Migrations and SVN branches (comments requested)

I have a tentative fix for the issue of using Rails migrations with Subversion branches. I wrote a plugin, announced here:

http://www.bradediger.com/blog/2006/11/subverted_migrations.html

It is available at:

svn://svn.madriska.com/plugins/subverted_migrations

The plugin changes Rails’s schema versioning to use version strings instead of integers, so you can have a version of “1-12,16-19” for example (with the missing versions being in another branch to be possibly merged in later). It also patches the db:migrate task to handle this versioning, as well as modifying the generate script to keep version numbers unique across all branches and trunk.

It is in alpha right now, but it is working well enough for me.

Is this something that would be a useful addition to Rails core? I’d appreciate some feedback / criticism.

Thanks,

Brad

Wow, this looks really complicated. I think the solution with all version control problems is communication, not complicated naming schemes. Whenever I have a problem with migration numbers I just: migrate down, merge, migrate up, commit.

Manfred

Thanks for the feedback. I don't think it's terribly complicated once you get used to it. With this change, you shouldn't have to think about merges when writing migrations. I just created kind of a contrived example to show that everything Just Works. Perhaps the complicated example obscures understanding.

The reason I wrote the plugin is to keep from having to fudge the migration version numbers when merging. I think it's a messy solution to have to back out schema changes in order to keep your versions straight. That sounds like a programmer serving his tools, and it doesn't work if you have even one irreversible migration.

Is there a particular part of the documentation you think is complicated, or is it a specific part of the workflow that is confusing?

Thanks again for your comments.
Brad

I agree, it does look complicated. I guess it depends on your
workflow though. Usually, I work solo or in a small team, so there
aren't a lot of branches. I haven't had any real issues with this as
long as I keep in contact.

I also work solo / in small teams, but I tend to have long-lived feature branches that don't get merged into production for a while (weeks to months) while developing and testing. These branches typically involve large schema changes that should be isolated from the production branch. Is there a more Rails-ish way to do schema branches like this?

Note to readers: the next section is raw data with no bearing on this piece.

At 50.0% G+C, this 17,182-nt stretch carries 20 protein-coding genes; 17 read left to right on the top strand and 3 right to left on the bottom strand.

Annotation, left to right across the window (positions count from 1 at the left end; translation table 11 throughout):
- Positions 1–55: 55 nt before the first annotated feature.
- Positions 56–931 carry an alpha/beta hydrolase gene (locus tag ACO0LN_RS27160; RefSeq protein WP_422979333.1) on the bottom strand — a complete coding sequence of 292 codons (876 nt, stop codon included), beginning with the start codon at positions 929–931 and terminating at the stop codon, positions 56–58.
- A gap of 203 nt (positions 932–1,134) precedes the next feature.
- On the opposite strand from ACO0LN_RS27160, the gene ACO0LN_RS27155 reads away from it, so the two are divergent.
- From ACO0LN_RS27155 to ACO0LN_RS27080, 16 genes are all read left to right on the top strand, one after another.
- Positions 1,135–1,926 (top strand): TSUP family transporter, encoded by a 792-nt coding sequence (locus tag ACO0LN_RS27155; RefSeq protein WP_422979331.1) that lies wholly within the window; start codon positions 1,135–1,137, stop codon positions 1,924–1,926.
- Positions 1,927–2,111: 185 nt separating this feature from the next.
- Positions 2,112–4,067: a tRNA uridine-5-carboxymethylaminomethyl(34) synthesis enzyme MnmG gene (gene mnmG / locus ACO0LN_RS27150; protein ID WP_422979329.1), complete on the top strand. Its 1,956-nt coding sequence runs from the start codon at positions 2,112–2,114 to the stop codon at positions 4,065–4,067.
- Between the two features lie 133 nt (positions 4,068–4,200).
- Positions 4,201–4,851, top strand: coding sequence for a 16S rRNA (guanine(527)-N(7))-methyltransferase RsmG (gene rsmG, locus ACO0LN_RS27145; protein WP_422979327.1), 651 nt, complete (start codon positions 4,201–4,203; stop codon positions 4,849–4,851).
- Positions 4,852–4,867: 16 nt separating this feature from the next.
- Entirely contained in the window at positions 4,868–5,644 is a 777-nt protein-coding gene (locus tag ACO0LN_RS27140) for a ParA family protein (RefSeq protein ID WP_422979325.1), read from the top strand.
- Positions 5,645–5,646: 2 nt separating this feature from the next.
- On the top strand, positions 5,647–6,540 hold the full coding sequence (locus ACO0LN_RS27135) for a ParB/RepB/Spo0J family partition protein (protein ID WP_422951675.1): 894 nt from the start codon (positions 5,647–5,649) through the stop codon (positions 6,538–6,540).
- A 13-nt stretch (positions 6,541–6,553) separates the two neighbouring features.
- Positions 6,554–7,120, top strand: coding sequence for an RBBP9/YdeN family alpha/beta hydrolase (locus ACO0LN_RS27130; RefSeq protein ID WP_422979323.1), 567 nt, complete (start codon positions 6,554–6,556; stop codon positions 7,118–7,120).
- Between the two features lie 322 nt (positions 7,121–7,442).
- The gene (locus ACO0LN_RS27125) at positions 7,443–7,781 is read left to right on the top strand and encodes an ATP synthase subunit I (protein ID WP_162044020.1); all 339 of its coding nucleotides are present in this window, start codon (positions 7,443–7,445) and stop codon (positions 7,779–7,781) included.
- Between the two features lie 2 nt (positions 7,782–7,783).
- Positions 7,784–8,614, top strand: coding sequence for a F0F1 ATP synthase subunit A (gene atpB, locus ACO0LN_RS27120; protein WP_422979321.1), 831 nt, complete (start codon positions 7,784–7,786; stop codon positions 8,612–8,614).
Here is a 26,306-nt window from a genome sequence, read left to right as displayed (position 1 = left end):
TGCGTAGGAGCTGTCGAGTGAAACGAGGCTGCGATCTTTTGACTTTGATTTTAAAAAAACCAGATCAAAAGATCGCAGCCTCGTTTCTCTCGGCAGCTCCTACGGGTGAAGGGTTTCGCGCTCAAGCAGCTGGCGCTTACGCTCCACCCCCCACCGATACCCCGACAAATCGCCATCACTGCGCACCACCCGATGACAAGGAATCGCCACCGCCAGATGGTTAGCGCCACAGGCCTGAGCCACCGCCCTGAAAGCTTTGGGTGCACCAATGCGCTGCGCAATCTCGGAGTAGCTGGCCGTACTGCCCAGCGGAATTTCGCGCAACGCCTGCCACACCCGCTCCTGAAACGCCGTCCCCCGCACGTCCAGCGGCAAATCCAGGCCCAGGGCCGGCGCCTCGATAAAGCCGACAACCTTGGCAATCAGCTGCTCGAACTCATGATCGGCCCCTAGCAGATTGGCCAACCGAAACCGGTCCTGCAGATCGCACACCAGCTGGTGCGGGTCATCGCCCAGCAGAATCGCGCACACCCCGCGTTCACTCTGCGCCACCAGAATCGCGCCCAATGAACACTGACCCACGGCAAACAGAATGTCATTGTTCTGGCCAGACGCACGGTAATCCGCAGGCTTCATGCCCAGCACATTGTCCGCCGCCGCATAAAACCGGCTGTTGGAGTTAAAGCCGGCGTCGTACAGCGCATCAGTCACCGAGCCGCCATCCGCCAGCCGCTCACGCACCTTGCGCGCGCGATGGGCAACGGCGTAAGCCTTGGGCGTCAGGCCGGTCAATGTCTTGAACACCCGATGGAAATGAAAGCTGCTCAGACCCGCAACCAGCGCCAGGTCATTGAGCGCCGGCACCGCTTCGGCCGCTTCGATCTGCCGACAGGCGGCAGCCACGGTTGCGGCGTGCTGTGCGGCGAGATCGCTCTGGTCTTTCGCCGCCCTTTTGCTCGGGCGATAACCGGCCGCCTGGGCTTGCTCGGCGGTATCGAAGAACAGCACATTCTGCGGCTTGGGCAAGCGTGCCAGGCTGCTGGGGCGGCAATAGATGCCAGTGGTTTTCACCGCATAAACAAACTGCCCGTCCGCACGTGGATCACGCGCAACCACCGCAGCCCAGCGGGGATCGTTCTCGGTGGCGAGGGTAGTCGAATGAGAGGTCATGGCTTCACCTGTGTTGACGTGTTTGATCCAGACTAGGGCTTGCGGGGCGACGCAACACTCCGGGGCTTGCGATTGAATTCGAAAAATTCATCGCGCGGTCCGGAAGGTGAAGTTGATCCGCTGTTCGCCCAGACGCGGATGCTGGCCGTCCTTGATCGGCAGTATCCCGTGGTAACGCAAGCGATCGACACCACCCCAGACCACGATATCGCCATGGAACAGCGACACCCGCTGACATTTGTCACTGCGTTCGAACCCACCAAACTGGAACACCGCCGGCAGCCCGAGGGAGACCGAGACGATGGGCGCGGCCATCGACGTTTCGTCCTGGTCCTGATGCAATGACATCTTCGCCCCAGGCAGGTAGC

>>>>
>>>> Is this something that would be a useful addition to Rails core?
>>>> I'd appreciate some feedback / criticism.
>>>
>>> Wow, this looks really complicated. I think the solution with all

Why can't we just have a ParallelMigration (IndependentMigration)
subclass that doesn't check for duplicates in the numbering?

My most common use case is where I'm taking someone else's app,
checking it in locally with svk, adding some fields or models here and
there, but my changes are really in parallel with the original
changes.

In that case I'd have

067_create_monkey_table
068_add_banana_field_to_monkey.rb
068_add_product_table.rb
069_add_monkey_field_to_product

We would assume from looking at the numbering that both 068_* are
somewhat dependent on 067, and come before 069. It would work only if
they are both this new independent migration class.

This opens up a whole new metaphor for thinking about migrations;
independent migration classes. So you'd add a few tables all at once,
but instead of putting then sequentially or in the same file, you make
3 parallel files.

I don't know if this solves the "long-running" branches issue, but
it's certainly simple..

self-reply here, pre-empting questions..

Courtenay wrote:

> >>>> Is this something that would be a useful addition to Rails core?
> >>>> I'd appreciate some feedback / criticism.
> >>>
> >>> Wow, this looks really complicated. I think the solution with all

Why can't we just have a ParallelMigration (IndependentMigration)
subclass that doesn't check for duplicates in the numbering?

My most common use case is where I'm taking someone else's app,
checking it in locally with svk, adding some fields or models here and
there, but my changes are really in parallel with the original
changes.

In that case I'd have

067_create_monkey_table
068_add_banana_field_to_monkey.rb
068_add_product_table.rb
069_add_monkey_field_to_product

We would assume from looking at the numbering that both 068_* are
somewhat dependent on 067, and come before 069. It would work only if
they are both this new independent migration class.

This opens up a whole new metaphor for thinking about migrations;